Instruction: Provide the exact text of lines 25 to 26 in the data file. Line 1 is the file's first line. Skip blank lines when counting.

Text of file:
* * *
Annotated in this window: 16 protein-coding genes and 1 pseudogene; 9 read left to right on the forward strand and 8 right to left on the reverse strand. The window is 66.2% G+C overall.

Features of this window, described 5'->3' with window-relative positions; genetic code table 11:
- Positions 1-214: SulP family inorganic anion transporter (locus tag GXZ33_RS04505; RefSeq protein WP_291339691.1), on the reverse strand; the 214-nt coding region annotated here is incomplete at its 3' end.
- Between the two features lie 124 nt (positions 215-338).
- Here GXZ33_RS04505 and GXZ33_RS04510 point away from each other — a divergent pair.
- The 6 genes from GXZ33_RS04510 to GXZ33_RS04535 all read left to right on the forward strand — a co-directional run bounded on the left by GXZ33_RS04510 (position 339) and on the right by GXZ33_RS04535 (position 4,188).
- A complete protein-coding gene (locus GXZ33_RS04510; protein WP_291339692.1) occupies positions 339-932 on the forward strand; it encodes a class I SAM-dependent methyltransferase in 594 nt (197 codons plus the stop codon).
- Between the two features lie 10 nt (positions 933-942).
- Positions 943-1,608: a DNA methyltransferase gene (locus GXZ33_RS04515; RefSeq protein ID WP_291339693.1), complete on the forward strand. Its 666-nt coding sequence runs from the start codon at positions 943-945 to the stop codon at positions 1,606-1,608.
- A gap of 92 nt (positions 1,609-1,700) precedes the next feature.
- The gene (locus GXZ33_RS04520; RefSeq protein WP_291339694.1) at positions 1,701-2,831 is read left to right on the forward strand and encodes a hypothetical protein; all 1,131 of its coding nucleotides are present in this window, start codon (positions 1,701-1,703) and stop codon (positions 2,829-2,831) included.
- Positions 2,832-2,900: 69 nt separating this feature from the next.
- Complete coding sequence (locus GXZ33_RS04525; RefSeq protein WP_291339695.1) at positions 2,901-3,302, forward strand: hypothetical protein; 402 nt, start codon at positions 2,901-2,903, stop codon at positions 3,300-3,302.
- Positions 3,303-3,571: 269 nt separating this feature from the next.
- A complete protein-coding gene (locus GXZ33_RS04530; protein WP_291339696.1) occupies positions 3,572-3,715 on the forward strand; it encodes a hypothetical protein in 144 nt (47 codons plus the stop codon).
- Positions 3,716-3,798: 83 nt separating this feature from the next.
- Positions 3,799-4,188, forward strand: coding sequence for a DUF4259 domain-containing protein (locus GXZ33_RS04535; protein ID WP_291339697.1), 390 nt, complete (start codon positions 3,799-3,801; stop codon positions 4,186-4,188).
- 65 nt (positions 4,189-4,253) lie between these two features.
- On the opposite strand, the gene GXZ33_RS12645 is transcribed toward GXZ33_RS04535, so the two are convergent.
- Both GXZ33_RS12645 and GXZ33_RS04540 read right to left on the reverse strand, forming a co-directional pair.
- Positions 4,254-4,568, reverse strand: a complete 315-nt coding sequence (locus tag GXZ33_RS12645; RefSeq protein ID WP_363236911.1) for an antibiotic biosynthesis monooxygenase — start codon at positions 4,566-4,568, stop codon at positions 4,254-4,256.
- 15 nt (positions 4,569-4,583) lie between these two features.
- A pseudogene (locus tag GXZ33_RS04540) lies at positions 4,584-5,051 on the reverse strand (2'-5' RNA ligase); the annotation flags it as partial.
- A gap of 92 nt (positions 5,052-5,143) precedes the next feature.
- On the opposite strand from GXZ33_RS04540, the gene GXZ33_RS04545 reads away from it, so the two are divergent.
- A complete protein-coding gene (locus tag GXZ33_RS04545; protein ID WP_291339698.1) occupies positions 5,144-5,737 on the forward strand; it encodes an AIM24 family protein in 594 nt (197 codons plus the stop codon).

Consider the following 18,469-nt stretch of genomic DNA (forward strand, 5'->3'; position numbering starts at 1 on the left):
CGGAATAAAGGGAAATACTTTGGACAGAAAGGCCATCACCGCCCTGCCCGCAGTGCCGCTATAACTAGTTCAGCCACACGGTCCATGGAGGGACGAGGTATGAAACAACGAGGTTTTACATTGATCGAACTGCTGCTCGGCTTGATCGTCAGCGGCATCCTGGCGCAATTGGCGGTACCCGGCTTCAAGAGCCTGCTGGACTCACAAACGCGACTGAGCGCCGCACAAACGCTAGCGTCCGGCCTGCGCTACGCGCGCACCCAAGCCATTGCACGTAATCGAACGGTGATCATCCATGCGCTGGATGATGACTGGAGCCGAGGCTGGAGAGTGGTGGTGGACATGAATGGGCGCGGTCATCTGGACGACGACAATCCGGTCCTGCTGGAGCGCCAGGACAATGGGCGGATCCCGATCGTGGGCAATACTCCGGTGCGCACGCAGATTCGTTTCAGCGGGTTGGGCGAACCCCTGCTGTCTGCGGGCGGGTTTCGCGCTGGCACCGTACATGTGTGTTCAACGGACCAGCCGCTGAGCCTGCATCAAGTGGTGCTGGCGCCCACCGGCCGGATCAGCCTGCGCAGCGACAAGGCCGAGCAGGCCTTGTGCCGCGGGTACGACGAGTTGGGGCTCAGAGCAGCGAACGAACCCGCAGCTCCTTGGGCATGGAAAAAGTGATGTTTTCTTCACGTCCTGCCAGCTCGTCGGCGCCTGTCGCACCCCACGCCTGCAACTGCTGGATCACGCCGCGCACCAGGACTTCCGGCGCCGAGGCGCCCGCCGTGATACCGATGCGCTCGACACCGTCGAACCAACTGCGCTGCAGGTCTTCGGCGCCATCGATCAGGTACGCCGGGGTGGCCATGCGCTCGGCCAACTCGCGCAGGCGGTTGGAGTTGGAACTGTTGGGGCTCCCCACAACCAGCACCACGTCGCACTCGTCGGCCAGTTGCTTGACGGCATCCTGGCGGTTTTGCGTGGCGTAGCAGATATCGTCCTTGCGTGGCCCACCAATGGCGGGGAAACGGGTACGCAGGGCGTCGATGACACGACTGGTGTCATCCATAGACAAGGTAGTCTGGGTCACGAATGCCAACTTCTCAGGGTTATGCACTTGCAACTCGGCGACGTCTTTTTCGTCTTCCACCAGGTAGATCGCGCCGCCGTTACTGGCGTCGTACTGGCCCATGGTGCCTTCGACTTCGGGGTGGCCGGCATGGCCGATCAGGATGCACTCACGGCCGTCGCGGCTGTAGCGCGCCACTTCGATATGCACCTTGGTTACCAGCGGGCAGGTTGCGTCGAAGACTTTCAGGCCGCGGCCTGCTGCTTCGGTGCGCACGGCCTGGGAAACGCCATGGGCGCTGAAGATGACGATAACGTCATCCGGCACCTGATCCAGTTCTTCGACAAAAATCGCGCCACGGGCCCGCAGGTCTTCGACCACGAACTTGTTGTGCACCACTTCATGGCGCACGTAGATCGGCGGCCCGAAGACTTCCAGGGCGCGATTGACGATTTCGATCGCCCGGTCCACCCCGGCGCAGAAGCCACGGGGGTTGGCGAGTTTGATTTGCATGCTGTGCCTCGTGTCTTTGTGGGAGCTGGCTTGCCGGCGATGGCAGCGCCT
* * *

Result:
- On the opposite strand from GXZ33_RS04540, the gene GXZ33_RS04545 reads away from it, so the two are divergent.
- A complete protein-coding gene (locus tag GXZ33_RS04545; protein ID WP_291339698.1) occupies positions 5,144-5,737 on the forward strand; it encodes an AIM24 family protein in 594 nt (197 codons plus the stop codon).